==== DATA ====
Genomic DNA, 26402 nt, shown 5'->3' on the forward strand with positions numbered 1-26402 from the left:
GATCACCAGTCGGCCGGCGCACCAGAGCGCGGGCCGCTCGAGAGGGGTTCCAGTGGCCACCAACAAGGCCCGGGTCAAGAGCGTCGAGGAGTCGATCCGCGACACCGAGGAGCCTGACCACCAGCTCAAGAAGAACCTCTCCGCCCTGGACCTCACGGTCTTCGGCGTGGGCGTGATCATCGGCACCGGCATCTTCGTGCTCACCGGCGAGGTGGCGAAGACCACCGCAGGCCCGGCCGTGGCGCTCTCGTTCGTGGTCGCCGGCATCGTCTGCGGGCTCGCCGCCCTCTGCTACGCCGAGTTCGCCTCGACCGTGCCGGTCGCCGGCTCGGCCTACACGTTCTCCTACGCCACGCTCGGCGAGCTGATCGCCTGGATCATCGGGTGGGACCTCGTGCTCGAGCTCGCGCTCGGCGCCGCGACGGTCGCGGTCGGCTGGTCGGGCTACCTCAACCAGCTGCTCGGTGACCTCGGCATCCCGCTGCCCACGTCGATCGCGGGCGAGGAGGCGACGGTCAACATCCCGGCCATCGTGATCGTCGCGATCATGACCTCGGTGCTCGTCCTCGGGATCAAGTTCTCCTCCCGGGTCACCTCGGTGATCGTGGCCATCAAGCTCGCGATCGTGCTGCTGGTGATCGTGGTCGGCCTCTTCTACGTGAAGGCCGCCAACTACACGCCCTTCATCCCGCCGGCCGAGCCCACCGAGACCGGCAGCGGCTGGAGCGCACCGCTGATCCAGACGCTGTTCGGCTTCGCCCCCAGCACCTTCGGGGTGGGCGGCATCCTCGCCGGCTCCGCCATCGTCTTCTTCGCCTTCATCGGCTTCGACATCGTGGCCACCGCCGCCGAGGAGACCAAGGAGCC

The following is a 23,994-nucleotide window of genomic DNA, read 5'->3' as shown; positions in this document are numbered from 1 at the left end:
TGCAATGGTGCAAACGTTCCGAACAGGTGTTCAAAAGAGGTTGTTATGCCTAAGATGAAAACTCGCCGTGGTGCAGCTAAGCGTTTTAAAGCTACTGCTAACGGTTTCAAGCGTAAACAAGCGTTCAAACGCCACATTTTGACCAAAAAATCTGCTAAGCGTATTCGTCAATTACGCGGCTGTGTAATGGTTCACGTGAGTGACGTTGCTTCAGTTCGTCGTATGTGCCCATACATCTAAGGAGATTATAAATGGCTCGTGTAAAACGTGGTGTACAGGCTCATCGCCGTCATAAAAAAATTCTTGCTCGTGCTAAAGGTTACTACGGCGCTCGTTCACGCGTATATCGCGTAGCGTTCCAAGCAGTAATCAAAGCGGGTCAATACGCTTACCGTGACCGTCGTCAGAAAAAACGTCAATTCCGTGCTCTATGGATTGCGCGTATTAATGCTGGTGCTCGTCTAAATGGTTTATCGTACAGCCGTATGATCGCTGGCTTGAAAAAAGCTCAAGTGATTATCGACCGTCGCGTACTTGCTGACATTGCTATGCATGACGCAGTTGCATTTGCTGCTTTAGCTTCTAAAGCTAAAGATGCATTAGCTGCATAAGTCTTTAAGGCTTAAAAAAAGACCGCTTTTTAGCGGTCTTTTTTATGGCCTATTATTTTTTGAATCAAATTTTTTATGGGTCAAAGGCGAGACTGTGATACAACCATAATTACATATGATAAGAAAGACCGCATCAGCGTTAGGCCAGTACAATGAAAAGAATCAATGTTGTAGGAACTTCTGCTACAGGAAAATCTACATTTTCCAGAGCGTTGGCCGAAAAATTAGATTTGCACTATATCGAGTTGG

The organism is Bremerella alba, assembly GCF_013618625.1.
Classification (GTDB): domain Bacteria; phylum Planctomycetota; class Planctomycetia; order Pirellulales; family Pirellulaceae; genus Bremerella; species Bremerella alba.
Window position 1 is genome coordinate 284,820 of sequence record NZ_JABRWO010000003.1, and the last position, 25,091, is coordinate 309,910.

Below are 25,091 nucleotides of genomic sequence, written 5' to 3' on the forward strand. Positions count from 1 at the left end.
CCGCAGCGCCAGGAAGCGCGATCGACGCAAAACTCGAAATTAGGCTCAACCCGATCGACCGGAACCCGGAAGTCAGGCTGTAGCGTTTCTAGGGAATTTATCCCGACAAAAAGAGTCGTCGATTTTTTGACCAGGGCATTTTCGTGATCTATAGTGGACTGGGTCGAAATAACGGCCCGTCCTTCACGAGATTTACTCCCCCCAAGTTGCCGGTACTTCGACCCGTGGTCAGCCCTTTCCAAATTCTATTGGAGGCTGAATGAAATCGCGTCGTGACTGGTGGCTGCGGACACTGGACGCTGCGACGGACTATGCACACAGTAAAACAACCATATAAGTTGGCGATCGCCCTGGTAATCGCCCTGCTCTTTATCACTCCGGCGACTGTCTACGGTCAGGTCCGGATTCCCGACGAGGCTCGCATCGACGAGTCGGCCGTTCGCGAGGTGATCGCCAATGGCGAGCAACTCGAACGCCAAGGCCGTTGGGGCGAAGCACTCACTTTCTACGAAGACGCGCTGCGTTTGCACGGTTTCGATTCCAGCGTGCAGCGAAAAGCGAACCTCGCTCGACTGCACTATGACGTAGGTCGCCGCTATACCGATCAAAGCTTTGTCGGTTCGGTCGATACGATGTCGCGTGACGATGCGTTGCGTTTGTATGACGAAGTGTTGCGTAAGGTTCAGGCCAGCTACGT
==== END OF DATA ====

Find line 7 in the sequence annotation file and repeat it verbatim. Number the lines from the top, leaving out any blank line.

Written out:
Window position 1 is genome coordinate 284,820 of sequence record NZ_JABRWO010000003.1, and the last position, 25,091, is coordinate 309,910.